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Surety Bonds

While most bonds are sold by insurance companies, bonds are not insurance. A bond guarantees the performance of a certain contract or obligation. A bond is a three party contract, in which one party guarantees or promises a second party the successful performance of a third party. The three parties are as follows:

  1. The Surety – This is the bonding company.
  2. The Principal – This is the company or individual or corporation
  3. The Obligee, sometimes called the Owner – This is the individual, partnership, corporation or government entity with is requiring the guarantee.

The purpose of a bond is to protect public and private interests against financial loss. With insurance, losses are expected, and planned for when a company sets its premium. A bond, on the other hand, is more of a service charge than an actual premium. The bond premium is based on the cost of investigating an applicant and handling the transaction. A bond resembles a loan, as the surety is lending its credit to the principal, therefore Sureties are selective and will weed out unqualified candidates. If a claim occurs and the Surety pays that claim, the Surety expects to recoup its losses.

There are six main categories of Surety Bonds.

  1. Contract Bonds – This category includes Bid Bonds and Payment and Performance Bonds.
    1. Bid Bonds – This is the first step in a bonded contract. When bidding a job, a bidder must guarantee the price bid by posting a certified check or indemnity bond. If the contractor fails to enter into an awarded contract the amount is forfeited.
    2. Payment and Performance Bonds – These are typically issued together and referred to collectively as ‘final’ bonds. The Performance bond guarantees the performance of the terms and conditions of a contract. A Payment bond covers the payment by the contractor of labor and materials used in the project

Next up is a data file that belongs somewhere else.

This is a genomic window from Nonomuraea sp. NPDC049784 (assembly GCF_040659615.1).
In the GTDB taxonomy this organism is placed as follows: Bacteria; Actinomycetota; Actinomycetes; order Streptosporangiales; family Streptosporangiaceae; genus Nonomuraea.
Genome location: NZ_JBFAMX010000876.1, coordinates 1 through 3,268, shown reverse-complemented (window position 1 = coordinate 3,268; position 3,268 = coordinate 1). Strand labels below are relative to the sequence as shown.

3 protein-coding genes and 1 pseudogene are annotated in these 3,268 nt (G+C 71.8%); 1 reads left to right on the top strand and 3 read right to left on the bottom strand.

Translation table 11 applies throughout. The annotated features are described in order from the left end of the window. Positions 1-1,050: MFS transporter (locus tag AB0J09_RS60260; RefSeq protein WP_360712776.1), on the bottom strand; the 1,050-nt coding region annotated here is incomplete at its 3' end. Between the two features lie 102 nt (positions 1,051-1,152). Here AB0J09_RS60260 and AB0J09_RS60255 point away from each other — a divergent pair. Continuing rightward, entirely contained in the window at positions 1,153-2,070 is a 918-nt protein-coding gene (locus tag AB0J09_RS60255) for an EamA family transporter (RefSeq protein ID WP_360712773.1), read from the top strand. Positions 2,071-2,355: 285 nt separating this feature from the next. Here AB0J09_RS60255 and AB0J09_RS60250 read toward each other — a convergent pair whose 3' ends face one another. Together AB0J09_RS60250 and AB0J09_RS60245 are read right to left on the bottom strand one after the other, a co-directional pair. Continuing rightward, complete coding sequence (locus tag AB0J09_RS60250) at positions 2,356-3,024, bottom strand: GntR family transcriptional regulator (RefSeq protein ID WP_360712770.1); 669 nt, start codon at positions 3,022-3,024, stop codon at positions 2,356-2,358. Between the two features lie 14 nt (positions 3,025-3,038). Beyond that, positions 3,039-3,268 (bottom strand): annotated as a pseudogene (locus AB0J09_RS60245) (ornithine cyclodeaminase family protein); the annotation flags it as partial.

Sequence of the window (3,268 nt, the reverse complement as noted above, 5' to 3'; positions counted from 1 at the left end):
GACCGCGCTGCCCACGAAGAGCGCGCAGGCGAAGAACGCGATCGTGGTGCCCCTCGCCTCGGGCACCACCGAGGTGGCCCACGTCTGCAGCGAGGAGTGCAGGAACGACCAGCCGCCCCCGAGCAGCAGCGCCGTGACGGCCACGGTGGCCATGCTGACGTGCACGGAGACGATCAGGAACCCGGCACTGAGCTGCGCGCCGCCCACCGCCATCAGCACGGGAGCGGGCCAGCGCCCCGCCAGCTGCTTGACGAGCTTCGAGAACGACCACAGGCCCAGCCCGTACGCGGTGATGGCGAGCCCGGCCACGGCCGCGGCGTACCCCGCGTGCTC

2. License and Permit Bonds – Many businesses need a government permit or approval, and often these are only granted after a business posts a bond guaranteeing compliance with laws, ordinances or regulations.
  3. Fidelity Bonds – These are sometimes called ‘honesty insurance’. A fidelity bond covers losses due to a dishonest act of a bonded employee. A loss can be money, merchandise or any other type of property. This type of insurance is available to cover specific individuals or groups of individuals.
  4. Public Official Bonds – This type of bond guarantees taxpayers that the official will do what the law requires. A public official is expected to faithfully perform the duties of their office; if the official fails to perform the duty the bond would cover the costs up to a specified amount.
  5. Judicial Bonds – These are bonds written for parties to lawsuits or other court actions.
  6. Fiduciary Bonds – A fiduciary is a person who is appointed to handle the affairs of someone that is not able to do so themselves. A fiduciary is sometimes called a Guardian or Conservator or an Executor. Fiduciary bonds guarantee an honest accounting and faithful performance of their duties.

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